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China beckoned for businesswoman

By MAY ZHOU in Brasilia, Brazil | China Daily Global | Updated: 2019-11-15 00:09
Larissa Wachholz At CGTN commenting on BRICS issues in Beijing 2017. PROVIDED TO CHINA DAILY

For a while, Beijing felt more like home than Brasilia for Larissa Wachholz. It was in China, where she lived from 2008 to 2013, that she started her first job and met her spouse.

Wachholz, a partner at Vallya Investment Advisory in Brasilia, joined a business consulting firm upon graduating from college. The company was working with a Brazilian government agency to conduct market research about business opportunities for Brazil in China. She was assigned to the project.

"It really caught my attention while traveling in the countryside. Often I would find that some company had already established business relations with Brazil," she said of her research.

She had one of the most memorable experiences when she and a colleague went to Guizhou province for a week and a half. They first went to the countryside to see tea being harvested.

"I had never seen tea leaves picked before. We were in the middle of the mountains, mothers with their babies, huge baskets on their back. It was really impressive."

Later, at a nearby farmer's market, while they were looking at peppers and vegetables, mothers with small children motioned to them a photo studio across the street.

"Suddenly we were surrounded by 15 or 20 children and babies. They wanted to take pictures with us, and their mothers were so happy. There was a professional photographer to take pictures of the whole thing. I really have very fond memories of that day."

After the project was finished six months later, Wachholz decided to stay in Beijing. "I was fascinated by cultural differences, and I like being challenged in environments different from what I am used to."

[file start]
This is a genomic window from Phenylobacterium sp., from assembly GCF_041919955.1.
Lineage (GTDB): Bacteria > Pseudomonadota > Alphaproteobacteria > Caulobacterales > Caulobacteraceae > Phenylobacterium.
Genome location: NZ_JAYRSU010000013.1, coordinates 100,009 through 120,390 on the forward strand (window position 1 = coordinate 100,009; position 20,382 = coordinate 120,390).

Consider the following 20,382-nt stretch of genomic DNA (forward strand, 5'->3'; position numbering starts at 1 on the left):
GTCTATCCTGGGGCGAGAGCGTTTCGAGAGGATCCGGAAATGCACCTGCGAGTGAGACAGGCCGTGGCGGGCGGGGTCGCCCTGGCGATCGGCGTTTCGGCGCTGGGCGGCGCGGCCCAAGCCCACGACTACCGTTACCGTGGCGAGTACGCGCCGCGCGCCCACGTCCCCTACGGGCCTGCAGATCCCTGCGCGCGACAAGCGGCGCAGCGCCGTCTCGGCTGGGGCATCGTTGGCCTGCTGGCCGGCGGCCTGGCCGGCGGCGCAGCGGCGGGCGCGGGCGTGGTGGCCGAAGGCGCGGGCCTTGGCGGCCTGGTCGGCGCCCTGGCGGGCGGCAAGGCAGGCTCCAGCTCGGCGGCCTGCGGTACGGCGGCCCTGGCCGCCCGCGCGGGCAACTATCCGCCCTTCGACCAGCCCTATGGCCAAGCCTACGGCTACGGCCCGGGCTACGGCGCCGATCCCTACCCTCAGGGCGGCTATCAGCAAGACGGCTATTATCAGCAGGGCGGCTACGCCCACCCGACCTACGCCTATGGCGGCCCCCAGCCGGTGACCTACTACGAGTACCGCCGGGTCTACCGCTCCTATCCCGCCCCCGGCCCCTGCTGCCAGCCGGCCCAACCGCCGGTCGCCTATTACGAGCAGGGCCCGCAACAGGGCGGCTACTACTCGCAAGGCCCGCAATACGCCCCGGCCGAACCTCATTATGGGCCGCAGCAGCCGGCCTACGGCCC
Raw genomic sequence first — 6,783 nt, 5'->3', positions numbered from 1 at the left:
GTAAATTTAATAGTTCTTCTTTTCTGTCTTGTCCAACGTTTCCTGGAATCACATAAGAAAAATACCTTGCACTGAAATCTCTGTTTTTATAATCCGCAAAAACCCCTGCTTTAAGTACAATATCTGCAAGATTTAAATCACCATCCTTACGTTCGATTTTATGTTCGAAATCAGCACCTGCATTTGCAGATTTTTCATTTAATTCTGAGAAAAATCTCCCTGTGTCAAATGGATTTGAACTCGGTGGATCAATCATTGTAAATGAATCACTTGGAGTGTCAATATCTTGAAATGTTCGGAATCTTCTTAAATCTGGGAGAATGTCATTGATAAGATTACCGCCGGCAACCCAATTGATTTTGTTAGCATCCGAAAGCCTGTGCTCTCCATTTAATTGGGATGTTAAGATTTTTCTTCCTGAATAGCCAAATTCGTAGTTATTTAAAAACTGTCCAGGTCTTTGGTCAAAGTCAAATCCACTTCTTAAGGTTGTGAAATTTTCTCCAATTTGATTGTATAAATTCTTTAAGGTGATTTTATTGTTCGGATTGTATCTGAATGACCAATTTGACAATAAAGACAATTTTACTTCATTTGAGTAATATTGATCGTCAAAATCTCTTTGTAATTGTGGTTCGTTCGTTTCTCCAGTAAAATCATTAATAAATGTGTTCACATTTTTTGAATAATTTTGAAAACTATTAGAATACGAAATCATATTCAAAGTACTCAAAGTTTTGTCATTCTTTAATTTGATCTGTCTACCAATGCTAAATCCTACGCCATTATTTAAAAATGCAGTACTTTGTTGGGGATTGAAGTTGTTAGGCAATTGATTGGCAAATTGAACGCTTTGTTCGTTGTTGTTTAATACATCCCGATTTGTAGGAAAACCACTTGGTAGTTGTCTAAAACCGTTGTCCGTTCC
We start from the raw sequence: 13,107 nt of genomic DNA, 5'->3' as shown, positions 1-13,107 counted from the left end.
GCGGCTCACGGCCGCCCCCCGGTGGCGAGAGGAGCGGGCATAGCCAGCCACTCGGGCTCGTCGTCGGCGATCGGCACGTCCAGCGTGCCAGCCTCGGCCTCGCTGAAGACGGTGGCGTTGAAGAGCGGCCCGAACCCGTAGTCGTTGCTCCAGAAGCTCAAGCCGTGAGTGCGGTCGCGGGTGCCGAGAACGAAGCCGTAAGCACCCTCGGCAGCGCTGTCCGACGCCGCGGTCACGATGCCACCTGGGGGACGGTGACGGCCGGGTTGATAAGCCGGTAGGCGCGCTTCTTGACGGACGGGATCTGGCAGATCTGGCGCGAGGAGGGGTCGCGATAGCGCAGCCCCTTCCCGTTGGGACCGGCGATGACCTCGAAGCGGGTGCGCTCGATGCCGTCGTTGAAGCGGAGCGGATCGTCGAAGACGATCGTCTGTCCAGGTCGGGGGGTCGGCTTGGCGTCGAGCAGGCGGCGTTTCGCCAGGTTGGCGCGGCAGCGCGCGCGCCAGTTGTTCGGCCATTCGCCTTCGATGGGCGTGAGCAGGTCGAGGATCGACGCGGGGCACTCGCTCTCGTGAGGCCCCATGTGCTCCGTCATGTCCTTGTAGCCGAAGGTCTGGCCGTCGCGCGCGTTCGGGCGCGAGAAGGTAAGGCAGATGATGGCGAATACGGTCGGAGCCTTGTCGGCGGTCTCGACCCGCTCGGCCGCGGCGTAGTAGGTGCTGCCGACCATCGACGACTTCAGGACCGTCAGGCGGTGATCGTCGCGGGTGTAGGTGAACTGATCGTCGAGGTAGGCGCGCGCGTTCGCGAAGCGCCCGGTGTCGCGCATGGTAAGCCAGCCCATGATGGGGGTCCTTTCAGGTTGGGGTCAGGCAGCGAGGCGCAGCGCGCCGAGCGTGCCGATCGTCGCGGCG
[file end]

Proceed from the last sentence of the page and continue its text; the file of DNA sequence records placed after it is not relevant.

She continued to work in Beijing consulting on China-Brazil related business deals. Meanwhile, she enrolled in a two-year master's program on contemporary China at Renmin University of China.

"It gave me a different look into the business transactions that I was working on. It gave me more clarity to my understanding about China. It helped me to do my work better, because China is a policy-driven country. We have to learn how to understand and interpret the policies so we can work with the businesses. The program was eye-opening," Wachholz said.

After completing the Renmin master's program, she enrolled in a summer program at Peking University in 2012 and 2013.

At a function celebrating the 35th anniversary of China-Brazil relations at the Chinese Academy of Social Sciences, she met another Brazilian who was working at the Brazilian embassy in Beijing. They fell in love and eventually obtained their marriage license at the embassy.

"I have the fondest memories in Beijing. The imperial capital brings all the feelings of greatness, the fact that you are in the middle of a place that on one side you have the Great Wall and Forbidden City, all these great symbols of power. The hutong is interesting. My fondest memories of China were of day-to-day living in Beijing, going around by bicycle," Wachholz said.

She also practiced calligraphy and cooked Chinese food. By the time she left Beijing for Brasilia in 2013, Wachholz had visited all but five provinces in China, amassed a deep understanding of the country, made many friends and could speak intermediate-level Mandarin.

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